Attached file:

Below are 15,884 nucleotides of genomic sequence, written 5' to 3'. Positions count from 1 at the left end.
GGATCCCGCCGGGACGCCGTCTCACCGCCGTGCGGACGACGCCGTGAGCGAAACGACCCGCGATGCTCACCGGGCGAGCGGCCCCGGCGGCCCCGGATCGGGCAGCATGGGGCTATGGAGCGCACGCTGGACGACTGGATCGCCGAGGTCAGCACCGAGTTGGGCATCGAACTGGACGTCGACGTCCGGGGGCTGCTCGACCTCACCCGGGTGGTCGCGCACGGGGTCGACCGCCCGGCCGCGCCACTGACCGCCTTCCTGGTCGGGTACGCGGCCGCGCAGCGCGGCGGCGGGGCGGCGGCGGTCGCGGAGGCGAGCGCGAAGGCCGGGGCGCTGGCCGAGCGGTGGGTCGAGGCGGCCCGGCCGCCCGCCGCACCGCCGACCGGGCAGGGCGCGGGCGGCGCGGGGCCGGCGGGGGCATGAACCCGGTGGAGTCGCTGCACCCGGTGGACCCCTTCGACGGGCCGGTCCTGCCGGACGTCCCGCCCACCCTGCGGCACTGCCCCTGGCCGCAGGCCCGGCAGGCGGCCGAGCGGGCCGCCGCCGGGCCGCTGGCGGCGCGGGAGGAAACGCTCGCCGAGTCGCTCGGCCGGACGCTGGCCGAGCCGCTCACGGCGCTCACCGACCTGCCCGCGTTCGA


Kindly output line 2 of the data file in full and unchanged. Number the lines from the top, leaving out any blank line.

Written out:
GGATCCCGCCGGGACGCCGTCTCACCGCCGTGCGGACGACGCCGTGAGCGAAACGACCCGCGATGCTCACCGGGCGAGCGGCCCCGGCGGCCCCGGATCGGGCAGCATGGGGCTATGGAGCGCACGCTGGACGACTGGATCGCCGAGGTCAGCACCGAGTTGGGCATCGAACTGGACGTCGACGTCCGGGGGCTGCTCGACCTCACCCGGGTGGTCGCGCACGGGGTCGACCGCCCGGCCGCGCCACTGACCGCCTTCCTGGTCGGGTACGCGGCCGCGCAGCGCGGCGGCGGGGCGGCGGCGGTCGCGGAGGCGAGCGCGAAGGCCGGGGCGCTGGCCGAGCGGTGGGTCGAGGCGGCCCGGCCGCCCGCCGCACCGCCGACCGGGCAGGGCGCGGGCGGCGCGGGGCCGGCGGGGGCATGAACCCGGTGGAGTCGCTGCACCCGGTGGACCCCTTCGACGGGCCGGTCCTGCCGGACGTCCCGCCCACCCTGCGGCACTGCCCCTGGCCGCAGGCCCGGCAGGCGGCCGAGCGGGCCGCCGCCGGGCCGCTGGCGGCGCGGGAGGAAACGCTCGCCGAGTCGCTCGGCCGGACGCTGGCCGAGCCGCTCACGGCGCTCACCGACCTGCCCGCGTTCGA